JBP: Gina’s illustrations bring Isabella’s story to life. The illustrations also show the reader details that are not said in words in the book.
For example, one of the illustrations shows the typical ruana of Colombia. The book does not mention anything about Isabella’s nationality, but thanks to that illustration the reader can guess which country Isabella is from.
Q: Karen, you have another new book, Spirit of the Cheetah. What can you say about it?
KLW: This is another book I coauthored with Khadra Mohammed. We also wrote Four Feet, Two Sandals and My Name is Sangoel together. Spirit of the Cheetah is based on a story Khadra’s father used to tell her when she was a child. Khadra is Somali. She grew up in the UAE.
I was also influenced in helping to write this book by my youngest son who was a cross country runner at the time. His spirit captured my imagination along with Roblay, in the story, who must compete in a race to prove his manhood.
Q: What are you working on now?
KLW: I am working on several projects currently. The Promise of Dragons is a middle grade chapter book and very different from anything I have written before. I like to think of it as a cross between Because of Winn-Dixie and How to Train Your Dragon.
Max is struggling with the death of his grandfather and the addition of a new baby sister to his family. To make matters worse he doesn’t have any ideas for his 4th grade first day of school project due soon.
When a dragon follows him home from summer camp his spirits pick up until he realizes the challenges of having a dragon for a pet. And the responsibility he has to save this endangered creature from those who might capture and harm him.
I have always gotten many ideas from living with my four children and now my grandchildren. The picture book Pumpkin to Pumpkin came to me when grandson Emery became so attached to his Jack-o-lantern he refused to throw it out even when it was turning to mush.
Nature and the cycles of life are passions of mine and so I have several projects I am working on that are nature themed. In fact, Pumpkin to Pumpkin is one of them.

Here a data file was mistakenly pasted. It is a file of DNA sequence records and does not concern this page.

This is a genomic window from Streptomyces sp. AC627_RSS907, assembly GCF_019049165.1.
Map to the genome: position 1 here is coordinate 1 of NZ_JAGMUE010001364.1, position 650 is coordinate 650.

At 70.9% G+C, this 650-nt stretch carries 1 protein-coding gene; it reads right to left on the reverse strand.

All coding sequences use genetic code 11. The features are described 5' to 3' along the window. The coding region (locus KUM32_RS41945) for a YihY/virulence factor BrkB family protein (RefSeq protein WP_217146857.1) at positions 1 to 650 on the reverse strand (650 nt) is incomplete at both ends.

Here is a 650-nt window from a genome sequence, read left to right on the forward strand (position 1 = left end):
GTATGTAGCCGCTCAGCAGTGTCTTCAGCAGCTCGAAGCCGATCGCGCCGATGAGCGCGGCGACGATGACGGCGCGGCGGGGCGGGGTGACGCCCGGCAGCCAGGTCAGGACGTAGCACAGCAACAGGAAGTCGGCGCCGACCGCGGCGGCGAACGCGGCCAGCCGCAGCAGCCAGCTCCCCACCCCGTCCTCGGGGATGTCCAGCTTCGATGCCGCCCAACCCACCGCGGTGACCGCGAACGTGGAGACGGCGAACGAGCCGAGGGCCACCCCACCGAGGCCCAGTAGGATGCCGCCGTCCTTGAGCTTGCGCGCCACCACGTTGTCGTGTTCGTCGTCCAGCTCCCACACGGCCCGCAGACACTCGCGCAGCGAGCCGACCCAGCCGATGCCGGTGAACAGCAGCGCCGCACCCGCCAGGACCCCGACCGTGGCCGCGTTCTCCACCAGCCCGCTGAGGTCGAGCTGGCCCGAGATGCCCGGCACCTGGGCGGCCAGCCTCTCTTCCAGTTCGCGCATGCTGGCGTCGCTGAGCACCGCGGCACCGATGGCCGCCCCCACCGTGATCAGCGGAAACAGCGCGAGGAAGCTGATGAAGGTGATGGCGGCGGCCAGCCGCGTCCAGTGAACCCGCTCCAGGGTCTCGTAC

JBP: I work full-time as a school psychologist and I spend most of my time evaluating students to receive special education services. I also do outside bilingual evaluations and translate documents for my current school district. However, I would love to have the opportunity to write another book in the near future related to my job or my own kids.
Q: Anything else we should know?
KLW: Speaking of nature-themed works, I am delighted to say that I have another book coming put with Charlesbridge Publishers in 2022.
Bear Helps the Forest Do its Work: And maybe you do too is a picture book about leaves and one of the mysteries of seasonal changes…and, well, about a bear who loves to jump in leaves. Maybe you do too.
Childhood and other cultures have also always been topics I am intensely interested in. I have lived in Malawi, Haiti, and on the Navajo reservation in Arizona. A number of my books grew out of these experiences.
I am also lucky to have had the joy of coauthoring with people from other cultures. They have expanded my world and added significantly to the fulfilling journey that is my writing life.
So my interest in other cultures and my work with refugees and immigrants, the books that I worked on with Khadra, my grandfather’s stories, led me to appreciate Jessica’s story. And too I love snow!
People have often asked when I would begin writing for adults. It was always my goal to write for young people. It has always felt to me that my childhood was and is the better part of who I am. I have great respect for the child in all of us and I gather hope from young readers everywhere.
JBP: A Thousand White Butterflies is truly a gift from heaven!!! I hope that many immigrant children feel identified in it and realize that they are not alone and that they can achieve their dreams.
--Interview with Deborah Kalb